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On a snow-covered Thursday morning this past February, in a large multi-purpose room inside a church in Hoboken, more than 50 homeless people congregated around cafeteria-style tables waiting for a cup of coffee and a warm meal at a Hoboken soup kitchen. Here, we learned about their stories, and discovered a cast of unassuming heroes committed to making their visitors’ day just a little brighter.
By 9 a.m. there wasn’t an empty seat in the house. The room was a mix of people chattering with others or strewn on the stage napping, their first chance to let their guard down and shake off the cold. In one corner, a social worker stood ready to provide services. In another corner, THE NORTHERN TRUST PGA TOUR tournament staff eagerly awaited direction. “Good morning!” called out a small, energetic woman as she swung open the big red door punctuating the background noise, immediately prompting smiles and happy responses. She strolled across the room and into the kitchen where she set down her belongings and got right to work cleaning the dirty dishes filling in the sink.
“That’s Maria, she’s been volunteering here since 2012 after Hurricane Sandy, everyone knows her,” stated a young man named Spike as he smiled and waved to her.
Stanley “Spike” Enzweiler is the supervisor of the Lunchtime Ministry at St. Matthew-Trinity Lutheran Church. The 28-year-old, who moved to New Jersey from Kentucky to volunteer for the Hoboken Shelter, now oversees the entire operation at the Lunchtime Ministry. From securing food donations to assembling volunteers, Spike’s heart and soul is poured into the Ministry daily. He knows the guests by name, living situation and personal preferences.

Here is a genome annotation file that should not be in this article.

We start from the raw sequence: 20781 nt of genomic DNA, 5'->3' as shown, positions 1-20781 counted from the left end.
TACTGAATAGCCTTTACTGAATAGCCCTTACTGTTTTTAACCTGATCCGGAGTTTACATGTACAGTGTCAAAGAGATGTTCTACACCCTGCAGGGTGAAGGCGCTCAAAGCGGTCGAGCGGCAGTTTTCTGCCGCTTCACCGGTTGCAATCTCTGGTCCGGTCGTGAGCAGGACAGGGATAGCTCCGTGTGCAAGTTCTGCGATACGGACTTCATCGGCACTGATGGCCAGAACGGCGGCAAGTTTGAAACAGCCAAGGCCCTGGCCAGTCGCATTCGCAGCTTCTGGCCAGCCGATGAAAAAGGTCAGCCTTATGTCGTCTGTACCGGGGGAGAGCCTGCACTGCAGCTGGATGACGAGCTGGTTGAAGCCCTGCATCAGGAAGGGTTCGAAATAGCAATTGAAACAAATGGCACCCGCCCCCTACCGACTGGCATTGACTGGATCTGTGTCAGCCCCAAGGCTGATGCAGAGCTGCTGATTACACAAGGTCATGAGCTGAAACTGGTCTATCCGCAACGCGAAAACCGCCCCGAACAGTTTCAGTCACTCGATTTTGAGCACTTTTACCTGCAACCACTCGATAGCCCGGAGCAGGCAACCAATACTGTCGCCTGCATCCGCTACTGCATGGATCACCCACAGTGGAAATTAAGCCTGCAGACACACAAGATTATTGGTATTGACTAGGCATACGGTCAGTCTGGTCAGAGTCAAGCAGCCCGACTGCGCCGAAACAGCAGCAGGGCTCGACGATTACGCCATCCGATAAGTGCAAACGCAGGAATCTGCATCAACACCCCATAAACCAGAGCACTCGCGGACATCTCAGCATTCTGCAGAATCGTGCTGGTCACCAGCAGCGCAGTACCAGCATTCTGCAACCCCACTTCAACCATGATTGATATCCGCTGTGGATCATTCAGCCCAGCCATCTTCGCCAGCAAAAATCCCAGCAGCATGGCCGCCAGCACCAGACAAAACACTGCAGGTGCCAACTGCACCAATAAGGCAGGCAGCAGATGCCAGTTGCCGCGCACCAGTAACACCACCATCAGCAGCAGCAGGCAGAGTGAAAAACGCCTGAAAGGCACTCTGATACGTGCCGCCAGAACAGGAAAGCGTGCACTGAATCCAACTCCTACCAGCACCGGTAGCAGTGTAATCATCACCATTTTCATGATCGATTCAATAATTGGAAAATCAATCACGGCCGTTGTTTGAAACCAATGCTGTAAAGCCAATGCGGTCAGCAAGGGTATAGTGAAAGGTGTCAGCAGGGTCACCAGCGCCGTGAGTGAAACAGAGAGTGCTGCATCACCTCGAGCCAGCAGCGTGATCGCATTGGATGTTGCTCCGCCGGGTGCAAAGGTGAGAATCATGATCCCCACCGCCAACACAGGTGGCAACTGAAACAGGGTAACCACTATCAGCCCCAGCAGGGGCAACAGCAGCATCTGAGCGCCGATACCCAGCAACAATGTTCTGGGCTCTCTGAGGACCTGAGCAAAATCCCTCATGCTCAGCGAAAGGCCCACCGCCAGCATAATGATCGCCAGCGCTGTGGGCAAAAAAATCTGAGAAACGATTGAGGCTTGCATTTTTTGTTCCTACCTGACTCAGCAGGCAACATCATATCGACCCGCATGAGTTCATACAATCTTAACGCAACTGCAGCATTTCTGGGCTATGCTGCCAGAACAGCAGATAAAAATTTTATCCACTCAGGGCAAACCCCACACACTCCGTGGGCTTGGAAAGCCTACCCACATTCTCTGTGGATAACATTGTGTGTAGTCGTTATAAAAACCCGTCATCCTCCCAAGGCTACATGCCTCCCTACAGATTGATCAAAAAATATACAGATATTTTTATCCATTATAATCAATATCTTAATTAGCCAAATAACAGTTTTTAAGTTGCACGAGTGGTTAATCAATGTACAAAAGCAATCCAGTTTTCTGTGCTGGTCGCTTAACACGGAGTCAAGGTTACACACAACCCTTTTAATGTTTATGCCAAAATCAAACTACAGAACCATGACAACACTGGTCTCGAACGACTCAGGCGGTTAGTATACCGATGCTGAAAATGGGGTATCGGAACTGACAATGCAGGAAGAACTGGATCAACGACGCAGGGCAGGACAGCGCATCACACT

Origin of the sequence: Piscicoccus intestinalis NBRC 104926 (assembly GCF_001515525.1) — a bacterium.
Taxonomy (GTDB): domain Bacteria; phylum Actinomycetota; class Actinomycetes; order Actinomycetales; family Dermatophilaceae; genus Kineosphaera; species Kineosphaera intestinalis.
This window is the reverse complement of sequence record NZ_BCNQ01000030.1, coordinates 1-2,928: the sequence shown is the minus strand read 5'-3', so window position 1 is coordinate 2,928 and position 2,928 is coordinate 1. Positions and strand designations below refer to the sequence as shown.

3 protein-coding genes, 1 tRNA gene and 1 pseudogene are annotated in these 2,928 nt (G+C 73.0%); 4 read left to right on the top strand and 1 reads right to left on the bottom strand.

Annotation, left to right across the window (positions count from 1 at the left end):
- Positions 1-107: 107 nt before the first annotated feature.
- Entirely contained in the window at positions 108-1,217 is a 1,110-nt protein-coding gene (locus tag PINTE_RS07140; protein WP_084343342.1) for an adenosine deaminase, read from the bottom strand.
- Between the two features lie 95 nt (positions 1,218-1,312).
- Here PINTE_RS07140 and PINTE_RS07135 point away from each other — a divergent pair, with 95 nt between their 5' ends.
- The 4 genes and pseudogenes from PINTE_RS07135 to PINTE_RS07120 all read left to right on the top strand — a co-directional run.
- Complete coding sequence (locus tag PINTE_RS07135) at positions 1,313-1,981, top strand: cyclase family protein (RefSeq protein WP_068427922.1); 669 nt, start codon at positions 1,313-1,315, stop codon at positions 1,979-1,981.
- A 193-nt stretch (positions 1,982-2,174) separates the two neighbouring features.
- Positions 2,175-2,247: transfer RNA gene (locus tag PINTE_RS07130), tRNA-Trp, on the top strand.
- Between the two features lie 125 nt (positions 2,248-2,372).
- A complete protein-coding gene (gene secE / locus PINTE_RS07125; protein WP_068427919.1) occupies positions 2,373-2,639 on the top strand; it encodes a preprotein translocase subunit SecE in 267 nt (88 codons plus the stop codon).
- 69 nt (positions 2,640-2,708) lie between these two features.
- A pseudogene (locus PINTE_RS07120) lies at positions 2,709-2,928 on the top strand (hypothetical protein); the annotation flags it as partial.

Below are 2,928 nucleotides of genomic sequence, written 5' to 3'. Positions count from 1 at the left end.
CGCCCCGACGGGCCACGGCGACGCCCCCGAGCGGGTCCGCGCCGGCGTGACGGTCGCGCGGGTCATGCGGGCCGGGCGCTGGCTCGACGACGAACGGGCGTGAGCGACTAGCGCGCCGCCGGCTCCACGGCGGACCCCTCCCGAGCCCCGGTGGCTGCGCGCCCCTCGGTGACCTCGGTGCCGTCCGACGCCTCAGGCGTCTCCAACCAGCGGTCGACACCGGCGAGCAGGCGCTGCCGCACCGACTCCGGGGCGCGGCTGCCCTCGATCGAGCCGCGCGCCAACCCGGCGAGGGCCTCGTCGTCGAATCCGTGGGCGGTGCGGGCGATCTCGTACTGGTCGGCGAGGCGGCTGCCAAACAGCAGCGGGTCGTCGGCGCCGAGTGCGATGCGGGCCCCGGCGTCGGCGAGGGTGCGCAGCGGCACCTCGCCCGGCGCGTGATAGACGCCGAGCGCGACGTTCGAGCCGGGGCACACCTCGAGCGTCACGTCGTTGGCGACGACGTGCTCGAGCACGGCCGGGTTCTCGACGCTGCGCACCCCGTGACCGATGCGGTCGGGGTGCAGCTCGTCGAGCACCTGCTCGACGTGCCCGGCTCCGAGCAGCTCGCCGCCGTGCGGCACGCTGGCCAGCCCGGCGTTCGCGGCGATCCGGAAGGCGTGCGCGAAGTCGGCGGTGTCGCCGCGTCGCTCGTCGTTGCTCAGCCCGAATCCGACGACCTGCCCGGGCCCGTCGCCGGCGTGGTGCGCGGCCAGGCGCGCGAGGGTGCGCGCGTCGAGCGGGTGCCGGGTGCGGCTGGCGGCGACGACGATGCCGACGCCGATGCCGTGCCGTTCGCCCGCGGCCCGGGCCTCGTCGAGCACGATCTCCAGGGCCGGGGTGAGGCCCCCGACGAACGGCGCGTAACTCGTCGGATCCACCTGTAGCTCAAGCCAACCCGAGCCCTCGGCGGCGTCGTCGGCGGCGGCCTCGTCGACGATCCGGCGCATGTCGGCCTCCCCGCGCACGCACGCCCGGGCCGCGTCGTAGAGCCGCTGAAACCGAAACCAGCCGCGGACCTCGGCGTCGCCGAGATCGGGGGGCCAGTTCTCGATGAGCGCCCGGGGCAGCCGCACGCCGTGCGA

“It’s not just about the meals, the Ministry is a place where our guests can just chill,” said Spike when asked what makes the Lunchtime Ministry different than other organizations in the area. In addition to the warm meals and great coffee, the Ministry also provides clothes, toiletries, haircuts, and a handful of other services to support the homeless and low-income population in Hudson County.
For many guests of the soup kitchen, the meal they eat in the Ministry might be the only meal they have all day. To combat this, a spirited woman named Rose makes it her duty to assemble sandwiches that can be eaten then and there or taken for later. Having just discovered a donation from Vito’s Deli and a rather generous portion of salami, among other deli items, Rose called upon the tournament staff to perform the coveted job of sandwich making, a task that Rose has down to an art.
Salami and provolone sandwiches were one of five items the tournament staff helped to prepare and serve that day at the Lunchtime Ministry. Spending time with organizations in Hudson County is a significant part of THE NORTHERN TRUST tournament staff’s personal mission. It’s more than just about being a good neighbor and assisting the communities where the tournament is played—it’s about connecting with the people and the organizations who are changing lives every single day. On this cold winter day, while giving back and supporting a worthy cause, THE NORTHERN TRUST team wound up discovering a small but powerful team of Community Champions within a Hoboken soup kitchen.
It’s thanks to the support from area restaurants like Vito’s Deli in Hoboken that the Ministry can provide guests with a larger array of food options and meet any dietary restrictions guests may have. Along with the support of passionate helpers and returning volunteers, donations from members of the community help the Lunchtime Ministry keep their doors open and services available to all.
For information on how you can support the organization, please visit http://lunchtimeministry.webs.com.
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